eCommerce Accelerates Beyond the Pandemic

Innovative U.S. Mail delivery truck

Written by Brian Yamada, chief innovation officer at VMLY&R, and Ian Cahill, director, innovation and data at VMLY&R

The lens of ecommerce at CES was most evident in the North Hall, where smart home applications and system platforms were on display. Because of the consumer nature of the space, there is certainly a push to identify the patterns of usage and payment models as more IoT devices move to an always-on level that may require subscription models, installation opportunities, and other upselling considerations.

  • Looking to improve supply chain issues, logistics and truck leasing company Ryder showcased its recent investments in its ecommerce fulfillment business. It showed an online order’s full life cycle, including state-of-the art inventory picking robots and more.
  • USPS spent a fair amount to showcase the future of delivery options in the U.S., including electric vehicles and more options to find packages in urban areas.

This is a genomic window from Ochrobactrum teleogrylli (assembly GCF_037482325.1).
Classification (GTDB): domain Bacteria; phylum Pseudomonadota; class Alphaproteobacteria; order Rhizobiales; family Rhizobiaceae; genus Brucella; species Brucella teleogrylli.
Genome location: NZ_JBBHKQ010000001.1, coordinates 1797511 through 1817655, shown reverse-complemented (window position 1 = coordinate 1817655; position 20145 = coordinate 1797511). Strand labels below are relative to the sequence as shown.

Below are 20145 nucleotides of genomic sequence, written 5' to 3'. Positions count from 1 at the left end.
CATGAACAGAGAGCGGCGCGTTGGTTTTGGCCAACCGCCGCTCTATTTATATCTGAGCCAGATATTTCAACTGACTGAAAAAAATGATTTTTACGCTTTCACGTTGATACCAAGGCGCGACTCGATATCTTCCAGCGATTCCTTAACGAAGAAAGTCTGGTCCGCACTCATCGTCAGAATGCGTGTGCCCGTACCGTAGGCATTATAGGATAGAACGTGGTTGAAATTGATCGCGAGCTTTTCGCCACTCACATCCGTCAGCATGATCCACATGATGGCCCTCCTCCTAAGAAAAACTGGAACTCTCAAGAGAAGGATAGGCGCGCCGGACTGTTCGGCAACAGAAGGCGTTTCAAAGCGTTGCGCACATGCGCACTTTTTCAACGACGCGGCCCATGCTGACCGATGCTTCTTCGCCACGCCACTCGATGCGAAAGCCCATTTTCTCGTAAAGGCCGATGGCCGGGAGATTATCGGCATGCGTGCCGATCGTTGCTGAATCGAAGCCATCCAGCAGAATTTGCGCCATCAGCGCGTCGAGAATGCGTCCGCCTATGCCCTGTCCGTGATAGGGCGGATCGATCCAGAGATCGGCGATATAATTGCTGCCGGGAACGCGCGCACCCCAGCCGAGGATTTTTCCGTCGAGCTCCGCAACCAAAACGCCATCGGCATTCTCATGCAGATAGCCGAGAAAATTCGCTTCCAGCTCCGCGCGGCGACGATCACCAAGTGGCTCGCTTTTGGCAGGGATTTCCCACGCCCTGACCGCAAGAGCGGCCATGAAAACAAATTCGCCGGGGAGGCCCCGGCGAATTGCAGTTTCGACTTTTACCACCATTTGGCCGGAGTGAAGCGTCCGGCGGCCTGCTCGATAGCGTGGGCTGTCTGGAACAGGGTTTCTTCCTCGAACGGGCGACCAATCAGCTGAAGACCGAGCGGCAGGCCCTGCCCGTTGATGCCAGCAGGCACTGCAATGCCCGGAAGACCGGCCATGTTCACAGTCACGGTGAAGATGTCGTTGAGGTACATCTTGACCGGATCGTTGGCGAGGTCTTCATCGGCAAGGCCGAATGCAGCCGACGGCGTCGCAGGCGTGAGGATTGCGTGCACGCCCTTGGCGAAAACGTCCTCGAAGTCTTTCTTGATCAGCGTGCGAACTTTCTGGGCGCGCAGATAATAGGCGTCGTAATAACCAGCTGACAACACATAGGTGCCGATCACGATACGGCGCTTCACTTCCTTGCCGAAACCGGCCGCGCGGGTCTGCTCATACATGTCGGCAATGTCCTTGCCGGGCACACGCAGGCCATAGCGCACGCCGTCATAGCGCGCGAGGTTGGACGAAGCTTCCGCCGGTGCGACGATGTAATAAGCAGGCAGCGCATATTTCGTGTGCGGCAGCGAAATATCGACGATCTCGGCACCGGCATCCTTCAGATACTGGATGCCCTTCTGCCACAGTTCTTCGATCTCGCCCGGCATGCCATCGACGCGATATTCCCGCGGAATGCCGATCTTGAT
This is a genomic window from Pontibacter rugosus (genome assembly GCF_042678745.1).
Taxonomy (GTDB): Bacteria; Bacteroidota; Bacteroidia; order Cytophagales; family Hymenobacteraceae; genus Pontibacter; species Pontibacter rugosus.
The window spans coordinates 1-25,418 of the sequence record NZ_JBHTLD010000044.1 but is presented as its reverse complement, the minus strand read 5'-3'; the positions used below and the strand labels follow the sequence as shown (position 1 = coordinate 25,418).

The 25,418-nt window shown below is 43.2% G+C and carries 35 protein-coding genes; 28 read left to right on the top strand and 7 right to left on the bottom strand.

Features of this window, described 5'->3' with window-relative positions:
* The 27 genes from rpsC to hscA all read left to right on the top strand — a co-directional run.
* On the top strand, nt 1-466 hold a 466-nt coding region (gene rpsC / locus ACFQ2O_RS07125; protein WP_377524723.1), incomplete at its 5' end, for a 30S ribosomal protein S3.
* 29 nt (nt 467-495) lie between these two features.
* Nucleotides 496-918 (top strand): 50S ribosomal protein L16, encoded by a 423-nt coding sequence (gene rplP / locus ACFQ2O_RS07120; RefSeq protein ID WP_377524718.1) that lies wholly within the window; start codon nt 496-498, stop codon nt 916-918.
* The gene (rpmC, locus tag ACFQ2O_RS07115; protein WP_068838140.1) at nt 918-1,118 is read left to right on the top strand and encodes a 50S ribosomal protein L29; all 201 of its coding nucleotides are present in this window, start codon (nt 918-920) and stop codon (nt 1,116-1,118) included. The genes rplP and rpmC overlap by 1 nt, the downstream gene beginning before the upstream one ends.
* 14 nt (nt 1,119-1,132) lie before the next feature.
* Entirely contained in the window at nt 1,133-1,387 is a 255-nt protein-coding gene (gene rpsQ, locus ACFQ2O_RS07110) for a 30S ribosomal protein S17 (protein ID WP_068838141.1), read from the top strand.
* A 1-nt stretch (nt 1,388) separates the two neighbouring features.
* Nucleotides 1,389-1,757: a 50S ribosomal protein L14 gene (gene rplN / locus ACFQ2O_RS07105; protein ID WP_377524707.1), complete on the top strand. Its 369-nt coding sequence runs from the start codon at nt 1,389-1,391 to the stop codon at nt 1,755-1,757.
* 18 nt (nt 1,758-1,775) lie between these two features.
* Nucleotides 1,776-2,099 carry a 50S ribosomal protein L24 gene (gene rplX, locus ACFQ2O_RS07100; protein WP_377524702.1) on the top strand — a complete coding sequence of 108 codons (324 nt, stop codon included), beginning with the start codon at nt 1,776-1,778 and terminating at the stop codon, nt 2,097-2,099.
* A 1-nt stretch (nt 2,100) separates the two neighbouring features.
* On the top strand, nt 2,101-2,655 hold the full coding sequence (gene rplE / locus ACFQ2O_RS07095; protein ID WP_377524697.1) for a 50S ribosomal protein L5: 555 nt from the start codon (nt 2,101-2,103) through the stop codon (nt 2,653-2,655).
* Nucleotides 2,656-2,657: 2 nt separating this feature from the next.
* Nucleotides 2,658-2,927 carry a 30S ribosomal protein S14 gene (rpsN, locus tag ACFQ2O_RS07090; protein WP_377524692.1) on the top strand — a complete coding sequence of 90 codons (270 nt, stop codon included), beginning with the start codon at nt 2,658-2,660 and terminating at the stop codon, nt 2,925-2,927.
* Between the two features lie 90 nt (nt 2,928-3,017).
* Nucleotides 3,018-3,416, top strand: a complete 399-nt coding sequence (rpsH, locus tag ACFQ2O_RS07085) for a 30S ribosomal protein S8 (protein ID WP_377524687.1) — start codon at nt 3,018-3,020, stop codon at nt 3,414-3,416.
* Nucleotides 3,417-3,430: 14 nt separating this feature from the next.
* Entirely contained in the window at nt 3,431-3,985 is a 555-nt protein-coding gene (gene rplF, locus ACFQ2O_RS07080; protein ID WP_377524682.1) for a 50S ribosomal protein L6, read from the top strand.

• Of course the biggest ecommerce platform on the planet, Amazon, had a large presence. Supporting Matter as an IoT standard in many new devices and partnerships was a key focus. Also on display were enhanced Ring cameras, Amazon Sidewalk products and more Alexa functionality for EV and locating chargers on the go. And there were partnerships with Panasonic and Disney as well.

From a fintech standpoint, you could see a stronger presence of guided solutions like kiosks and digital services from traditional banking institutions. Surprisingly, the cryptocurrency space was largely absent, with some new offerings in cold storage and digital wallets the only things on display. The recent downturn in the crypto market and the controversy surrounding exchanges may have caused some to shy away from the conference.   

This article is part of a series that recaps CES 2023. To view other, please visit our CES 2023 Overview and Recap page.

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  • Dashboard of car
  • Robot filling package orders